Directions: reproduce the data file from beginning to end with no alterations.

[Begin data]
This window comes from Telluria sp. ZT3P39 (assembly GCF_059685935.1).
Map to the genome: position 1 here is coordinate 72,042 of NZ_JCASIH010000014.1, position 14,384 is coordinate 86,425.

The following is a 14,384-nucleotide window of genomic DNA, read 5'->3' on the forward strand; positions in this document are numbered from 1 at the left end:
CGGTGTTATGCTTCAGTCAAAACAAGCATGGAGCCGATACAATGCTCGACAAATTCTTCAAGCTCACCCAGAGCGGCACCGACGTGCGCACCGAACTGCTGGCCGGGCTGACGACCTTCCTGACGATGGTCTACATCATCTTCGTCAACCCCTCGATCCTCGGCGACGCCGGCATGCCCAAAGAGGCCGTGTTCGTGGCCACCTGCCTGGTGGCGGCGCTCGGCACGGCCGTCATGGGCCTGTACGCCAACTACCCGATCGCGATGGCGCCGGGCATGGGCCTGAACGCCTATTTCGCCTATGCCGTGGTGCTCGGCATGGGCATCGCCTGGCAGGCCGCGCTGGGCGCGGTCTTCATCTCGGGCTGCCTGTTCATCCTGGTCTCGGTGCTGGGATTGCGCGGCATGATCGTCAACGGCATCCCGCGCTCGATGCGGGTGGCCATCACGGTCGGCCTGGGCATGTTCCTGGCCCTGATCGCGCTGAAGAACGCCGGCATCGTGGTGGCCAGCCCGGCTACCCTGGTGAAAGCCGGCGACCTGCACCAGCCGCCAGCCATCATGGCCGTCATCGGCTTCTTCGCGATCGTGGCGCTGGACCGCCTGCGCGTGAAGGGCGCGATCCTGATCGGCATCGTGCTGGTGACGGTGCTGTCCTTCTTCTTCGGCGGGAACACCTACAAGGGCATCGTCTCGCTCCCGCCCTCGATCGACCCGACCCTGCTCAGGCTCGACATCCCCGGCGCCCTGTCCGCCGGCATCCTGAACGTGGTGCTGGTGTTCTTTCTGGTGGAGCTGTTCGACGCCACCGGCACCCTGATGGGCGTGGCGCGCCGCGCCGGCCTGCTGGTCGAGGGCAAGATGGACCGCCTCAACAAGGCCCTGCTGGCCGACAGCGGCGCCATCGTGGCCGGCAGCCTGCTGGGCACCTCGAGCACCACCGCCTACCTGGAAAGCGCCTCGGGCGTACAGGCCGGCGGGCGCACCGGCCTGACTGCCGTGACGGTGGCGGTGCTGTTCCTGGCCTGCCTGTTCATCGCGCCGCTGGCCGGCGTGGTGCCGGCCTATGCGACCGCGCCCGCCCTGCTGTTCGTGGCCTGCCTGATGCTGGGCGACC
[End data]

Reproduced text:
This window comes from Telluria sp. ZT3P39 (assembly GCF_059685935.1).
Map to the genome: position 1 here is coordinate 72,042 of NZ_JCASIH010000014.1, position 14,384 is coordinate 86,425.

The following is a 14,384-nucleotide window of genomic DNA, read 5'->3' on the forward strand; positions in this document are numbered from 1 at the left end:
CGGTGTTATGCTTCAGTCAAAACAAGCATGGAGCCGATACAATGCTCGACAAATTCTTCAAGCTCACCCAGAGCGGCACCGACGTGCGCACCGAACTGCTGGCCGGGCTGACGACCTTCCTGACGATGGTCTACATCATCTTCGTCAACCCCTCGATCCTCGGCGACGCCGGCATGCCCAAAGAGGCCGTGTTCGTGGCCACCTGCCTGGTGGCGGCGCTCGGCACGGCCGTCATGGGCCTGTACGCCAACTACCCGATCGCGATGGCGCCGGGCATGGGCCTGAACGCCTATTTCGCCTATGCCGTGGTGCTCGGCATGGGCATCGCCTGGCAGGCCGCGCTGGGCGCGGTCTTCATCTCGGGCTGCCTGTTCATCCTGGTCTCGGTGCTGGGATTGCGCGGCATGATCGTCAACGGCATCCCGCGCTCGATGCGGGTGGCCATCACGGTCGGCCTGGGCATGTTCCTGGCCCTGATCGCGCTGAAGAACGCCGGCATCGTGGTGGCCAGCCCGGCTACCCTGGTGAAAGCCGGCGACCTGCACCAGCCGCCAGCCATCATGGCCGTCATCGGCTTCTTCGCGATCGTGGCGCTGGACCGCCTGCGCGTGAAGGGCGCGATCCTGATCGGCATCGTGCTGGTGACGGTGCTGTCCTTCTTCTTCGGCGGGAACACCTACAAGGGCATCGTCTCGCTCCCGCCCTCGATCGACCCGACCCTGCTCAGGCTCGACATCCCCGGCGCCCTGTCCGCCGGCATCCTGAACGTGGTGCTGGTGTTCTTTCTGGTGGAGCTGTTCGACGCCACCGGCACCCTGATGGGCGTGGCGCGCCGCGCCGGCCTGCTGGTCGAGGGCAAGATGGACCGCCTCAACAAGGCCCTGCTGGCCGACAGCGGCGCCATCGTGGCCGGCAGCCTGCTGGGCACCTCGAGCACCACCGCCTACCTGGAAAGCGCCTCGGGCGTACAGGCCGGCGGGCGCACCGGCCTGACTGCCGTGACGGTGGCGGTGCTGTTCCTGGCCTGCCTGTTCATCGCGCCGCTGGCCGGCGTGGTGCCGGCCTATGCGACCGCGCCCGCCCTGCTGTTCGTGGCCTGCCTGATGCTGGGCGACC